Going against a central bank is an investment strategy fraught with peril, but some bond market analysts think the Bank of Japan will fail to steepen the yield curve.
The analysts argue that the BOJ’s toolkit is designed to push down yields, rather than lift them. And even if the central bank succeeds for a time, as it did this week, a tide of money seeking yields in a slowing global economy will prove stronger.
“We usually say, ‘Don’t fight the BOJ!,’ but this time I think it works to go against them,” said Koichi Sugisaki, a strategist at Morgan Stanley MUFG Securities Co. in Tokyo. Sugisaki points to how Japanese institutions are waiting to snap up bonds with maturities of 20 years or more whenever yields climb.
The BOJ may be the only major central bank trying to actively fight a global collapse in bond yields that has already seen benchmark Treasury rates more than halve in the past year. It signaled deep cuts in bond purchases for October, and indicated it may even stop buying debt of more than 25 years, a big step for a central bank that pioneered ultraloose monetary policy.
In the six-and-a-half years since Gov. Haruhiko Kuroda launched his monetary campaign, the central bank has boosted its holdings of JGBs fivefold to about ¥470 trillion ($4.4 trillion). It has drained almost half of the supply in the market, creating what the BOJ calls a “stock effect” that acts to suppress yields. Cutting weekly purchases, which is about affecting “flows”, may have less impact on how yields behave, according to Nomura Securities Co.
“The stock impact has been strengthening,” said Takenobu Nakashima, a senior rates strategist at Nomura in Tokyo, who pointed to a 2018 research paper from the BOJ that indicated its massive JGB holdings accounted for 90% of the move in yields during a period it studied.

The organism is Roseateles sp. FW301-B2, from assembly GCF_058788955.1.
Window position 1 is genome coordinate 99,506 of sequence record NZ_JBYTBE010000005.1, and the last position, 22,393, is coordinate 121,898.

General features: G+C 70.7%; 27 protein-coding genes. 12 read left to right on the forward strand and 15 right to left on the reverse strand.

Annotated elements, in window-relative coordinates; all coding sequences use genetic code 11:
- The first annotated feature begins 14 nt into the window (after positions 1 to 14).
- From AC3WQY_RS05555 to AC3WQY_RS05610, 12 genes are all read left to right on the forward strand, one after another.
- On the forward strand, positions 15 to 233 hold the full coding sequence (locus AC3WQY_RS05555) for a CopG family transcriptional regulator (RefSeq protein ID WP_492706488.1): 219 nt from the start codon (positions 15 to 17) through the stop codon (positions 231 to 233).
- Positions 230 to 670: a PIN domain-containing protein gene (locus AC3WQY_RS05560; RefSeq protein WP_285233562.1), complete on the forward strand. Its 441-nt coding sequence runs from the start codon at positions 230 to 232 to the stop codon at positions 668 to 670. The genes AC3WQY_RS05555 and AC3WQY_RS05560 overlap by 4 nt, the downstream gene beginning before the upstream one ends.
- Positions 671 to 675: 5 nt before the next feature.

In the past month, as the central bank steadily cut bond purchases, the 10-year yield has climbed about 7 basis points. The impact has been more pronounced for debt maturing in 30 years, with an advance of about 24 basis points.
Yusuke Ikawa, strategist at BNP Paribas Securities in Tokyo, is also skeptical that the steepening will last. “It will be difficult to halt a bull-flattening if overseas yields resume their decline,” said Ikawa.
The BOJ’s seeming success has taken place amid a pause in the global bond rally, with Treasury yields rebounding in September. History may be against the Japanese central bank, too. For all the money it has spent, it hasn’t engineered significant change in rates since shifting its policy emphasis to yield-curve control on 2016.
To be sure, analysts agree that yields would be even lower if the BOJ didn’t slow the pace of purchases.
Its October bond market plan announced earlier this week slashed the purchase ranges for four major maturities zones and indicated it could skip some buying operations.
Investors got their first taste Friday of how the plan plays out, with the central bank announcing purchases of ¥350 billion of the 5-10 year maturities zone. The amount was unchanged from the previous operation on Sept. 26 but well below ¥480 billion just two months ago.
The BOJ is scheduled to buy bonds Monday in maturity ranges covering 1-3 years, 3-5 years, 10-25 years and over 25 years.
Future monthly bond plans could be tweaked to adjust the boundaries of the maturities zones and the BOJ could also state that it won’t accept offers below certain yield levels, according to analysts.
The elephant in the room for the BOJ is what it will ultimately do with its huge hoard of JGBs.
Analysts see the outright sale of bonds by the central bank as unrealistic for now, because it would contradict the broader policy of expanding the monetary base — and could spur a rally in the yen, which would hurt exporters and efforts to boost inflation.
Market speculation is also rife that the BOJ may cut its short-term policy interest rate — currently set at minus 0.1 percent — even further into negative territory at its next board gathering on Oct. 30 to 31.